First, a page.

4 Reasons Why Smart Watches Just Aren’t Ready For Us

After getting into the smartphone and tablet markets, some companies that have seen success have decided that they should get into the next best thing: smart watches. This head-first dive strategy was what put companies like Samsung on the map in the first place. But was the dive in vain? Perhaps not. Still, there are a few reasons why we really shouldn’t be browsing for smart watches – at least not until the technology has become more viable.

1: They’re Clumsy

I’m the kind of person who wears a watch for a reason: I want to check what time it is without having to do anything fancy. Unfortunately, smart watches don’t really offer this experience. You have to “unlock” the watch as you would a smartphone. With that kind of impediment, you might as well carry a phone in your pocket and end the story right there. Smart watches are little more than oversimplified versions of smartphones anyway, and some of them even need to be paired to a phone in order to tell what time it is.

On top of all this, some of the watches’ screens have trouble with visibility under sunlight.


If you still like the “real watch” experience, maybe you’d like the Martian Passport Watch (that is, until you’ve discovered how much it costs).

2: They’re Just a Smartphone’s Shadow, Without The Actual Phone

The screen real estate on a smart watch is limited to a very tiny space just above your wrist. Obviously, this means that it won’t be able to do as much as the 4-5-inch phone you carry in your pocket.


Aside from that, there are very few apps that currently have explicit compatibility with smart watches. This isn’t a big deal, though, since this niche market won’t be ignored. App developers will always be in ample supply, so we can expect that smart watches will get some attention in that department.

The biggest problem comes in the form of utility. There are many things that your smart watch still needs your phone for. Among those is talking to other people and typing comments on Facebook. This just isn’t possible on such a tiny platform, unless you want an exaggeratedly tiny keyboard to type on.

3: Smart Watch Battery Life Is Nowhere Near What Regular Watches Have

Unless you’ve been living with a mechanical watch all your life, you’d know that many battery-operated watches last at least six months before you replace their batteries. What if I told you that you now have to charge your watch every week? That’s pretty much how life is with smart watches, for the time being.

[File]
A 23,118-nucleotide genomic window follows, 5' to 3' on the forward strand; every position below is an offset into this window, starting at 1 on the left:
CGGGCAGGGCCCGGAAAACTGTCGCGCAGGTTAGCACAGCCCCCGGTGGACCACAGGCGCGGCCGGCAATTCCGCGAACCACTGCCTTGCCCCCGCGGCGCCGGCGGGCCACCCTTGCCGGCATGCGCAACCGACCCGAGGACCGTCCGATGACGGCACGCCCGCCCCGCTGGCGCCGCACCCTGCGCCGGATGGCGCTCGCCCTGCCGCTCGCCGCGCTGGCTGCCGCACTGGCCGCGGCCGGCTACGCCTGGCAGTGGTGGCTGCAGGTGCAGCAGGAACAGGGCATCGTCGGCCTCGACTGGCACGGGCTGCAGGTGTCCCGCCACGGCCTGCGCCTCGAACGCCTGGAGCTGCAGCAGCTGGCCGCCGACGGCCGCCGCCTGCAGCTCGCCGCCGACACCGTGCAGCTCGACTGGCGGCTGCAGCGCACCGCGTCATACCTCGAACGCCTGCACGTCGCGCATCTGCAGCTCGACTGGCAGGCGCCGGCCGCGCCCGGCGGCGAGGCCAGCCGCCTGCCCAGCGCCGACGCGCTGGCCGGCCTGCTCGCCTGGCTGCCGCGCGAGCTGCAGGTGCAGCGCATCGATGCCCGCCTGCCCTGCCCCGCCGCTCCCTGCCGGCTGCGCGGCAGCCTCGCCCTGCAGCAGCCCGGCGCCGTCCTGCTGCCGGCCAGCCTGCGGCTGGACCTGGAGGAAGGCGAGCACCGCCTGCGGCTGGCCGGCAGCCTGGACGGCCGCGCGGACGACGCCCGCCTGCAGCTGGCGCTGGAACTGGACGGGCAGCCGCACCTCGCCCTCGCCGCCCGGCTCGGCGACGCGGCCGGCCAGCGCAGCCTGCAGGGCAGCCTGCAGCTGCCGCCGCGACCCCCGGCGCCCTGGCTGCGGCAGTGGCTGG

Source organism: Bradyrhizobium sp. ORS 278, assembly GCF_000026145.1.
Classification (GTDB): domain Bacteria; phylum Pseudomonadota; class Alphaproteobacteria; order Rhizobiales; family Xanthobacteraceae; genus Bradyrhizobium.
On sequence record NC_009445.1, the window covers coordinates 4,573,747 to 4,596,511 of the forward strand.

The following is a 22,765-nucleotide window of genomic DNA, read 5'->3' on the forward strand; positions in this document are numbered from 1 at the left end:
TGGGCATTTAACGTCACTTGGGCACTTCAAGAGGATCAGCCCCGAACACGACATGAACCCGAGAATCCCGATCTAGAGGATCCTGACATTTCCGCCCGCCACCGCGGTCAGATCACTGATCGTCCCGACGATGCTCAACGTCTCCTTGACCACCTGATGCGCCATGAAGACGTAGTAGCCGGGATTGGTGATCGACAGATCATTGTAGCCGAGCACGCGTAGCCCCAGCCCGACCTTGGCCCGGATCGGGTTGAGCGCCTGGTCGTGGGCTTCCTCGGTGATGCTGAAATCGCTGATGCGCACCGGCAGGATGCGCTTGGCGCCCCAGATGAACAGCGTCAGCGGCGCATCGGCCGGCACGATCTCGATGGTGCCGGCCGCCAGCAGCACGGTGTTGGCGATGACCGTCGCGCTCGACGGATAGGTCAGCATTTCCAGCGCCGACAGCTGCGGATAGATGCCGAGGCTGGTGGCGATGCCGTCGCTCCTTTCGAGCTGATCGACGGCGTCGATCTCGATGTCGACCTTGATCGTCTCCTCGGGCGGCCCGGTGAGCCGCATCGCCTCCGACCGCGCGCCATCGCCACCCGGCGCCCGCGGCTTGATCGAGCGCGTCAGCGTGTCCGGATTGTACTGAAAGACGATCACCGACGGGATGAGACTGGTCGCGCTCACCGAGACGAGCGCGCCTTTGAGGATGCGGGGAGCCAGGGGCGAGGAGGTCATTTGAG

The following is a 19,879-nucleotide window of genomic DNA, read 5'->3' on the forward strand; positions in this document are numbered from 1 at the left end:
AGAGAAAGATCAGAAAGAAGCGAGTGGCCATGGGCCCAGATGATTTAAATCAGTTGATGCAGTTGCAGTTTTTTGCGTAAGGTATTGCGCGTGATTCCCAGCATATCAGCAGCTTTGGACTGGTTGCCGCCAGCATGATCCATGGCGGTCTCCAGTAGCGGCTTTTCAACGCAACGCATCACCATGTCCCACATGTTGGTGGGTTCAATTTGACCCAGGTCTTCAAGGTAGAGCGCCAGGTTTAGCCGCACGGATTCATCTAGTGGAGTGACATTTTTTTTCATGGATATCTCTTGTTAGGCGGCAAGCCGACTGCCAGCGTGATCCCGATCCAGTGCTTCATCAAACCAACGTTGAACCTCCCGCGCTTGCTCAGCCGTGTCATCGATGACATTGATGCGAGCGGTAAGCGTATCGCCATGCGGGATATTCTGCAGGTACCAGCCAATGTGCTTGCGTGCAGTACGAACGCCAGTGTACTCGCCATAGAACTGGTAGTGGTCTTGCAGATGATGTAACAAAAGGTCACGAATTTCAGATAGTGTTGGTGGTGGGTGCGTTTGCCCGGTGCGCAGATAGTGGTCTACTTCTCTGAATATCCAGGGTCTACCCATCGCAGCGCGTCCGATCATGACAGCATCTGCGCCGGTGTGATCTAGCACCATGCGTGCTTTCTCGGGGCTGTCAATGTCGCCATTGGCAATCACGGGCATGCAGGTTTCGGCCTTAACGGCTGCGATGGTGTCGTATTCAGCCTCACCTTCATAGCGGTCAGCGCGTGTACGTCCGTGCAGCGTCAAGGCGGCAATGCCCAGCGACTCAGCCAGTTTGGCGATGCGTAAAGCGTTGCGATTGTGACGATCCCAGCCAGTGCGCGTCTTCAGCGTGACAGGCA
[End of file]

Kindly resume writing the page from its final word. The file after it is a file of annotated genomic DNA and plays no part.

My suggestion would be to squeeze as much battery life as possible by finding ways of generating power other than through a USB cable. For example, a smart watch could charge itself through your body heat and/or the natural motion of your wrist (like automatic watches do). You could easily squeeze in an extra week of battery life with this and a combination of other battery-saving techniques, like allowing the user to put the watch into a “watch only” mode (like you would if you were going to sleep, or you simply know you won’t use the watch for an extended period of time).

Should You Get a Smart Watch?

After thinking for a long time, if you feel that you need one of these gadgets, go ahead and buy one. But be warned: The technology is at its infancy, and manufacturers have lots to learn about how to appeal to their customers. At this point, there are probably more reasons not to buy smart watches than to buy them. If you’re making this decision, think long and hard about it. Make sure it’s not an impulse purchase. Other than that, I hope this technology will be one you can make use of and enjoy!

If you feel you have anything to add to this, leave a comment below!

Miguel Leiva-Gomez Miguel Leiva-Gomez

Miguel has been a business growth and technology expert for more than a decade and has written software for even longer. From his little castle in Romania, he presents cold and analytical perspectives to things that affect the tech world.


  1. Smart watches now are at the analogous point to cell phones when they were the size of brick. Give them a few years and they will replace smart phones and become something like the Dick Tracy wirst radios but with many more capabilities.

    1. Bluetooth can help facilitate phone-replacement possibilities. For example, a smartwatch can mount a nanoSIM, and then be able to receive calls. Don’t want everyone to hear your conversation? Use a Bluetooth headset! :)

      “Look, ma! No phone!”

    1. This wasn’t meant to be a review, but rather an addressing of the issues currently surrounding most smartwatch technology. Granted, the Pebble is a less bulky watch, and a good one at that, but it still has some shortcomings that could be corrected in later iterations. I’m pretty sure that the technology will inevitably evolve into something disruptive and revolutionary. For the time being, however, we must contend with watches that struggle to make up for the screen real estate that they are given.

      1. I am not familiar with any rechargeable traditional watches poor comparison.
        The Pebble time can be viewed in any light and does not require the phone to be connected.
        I don’t think people want to talk to their wrist or type messages from a tiny watchface.

        What is convenient is the ability to see text messagess and caller id without taking out your phone.
        Being able to silence your wringer and nd still be able to catch calls and text.
        Controlling the music player from your. Wrist is another very useful feature.
        Answer calls using headphones from the watch.
        The Pebble watch has the many usefull features now with the potential for many more.

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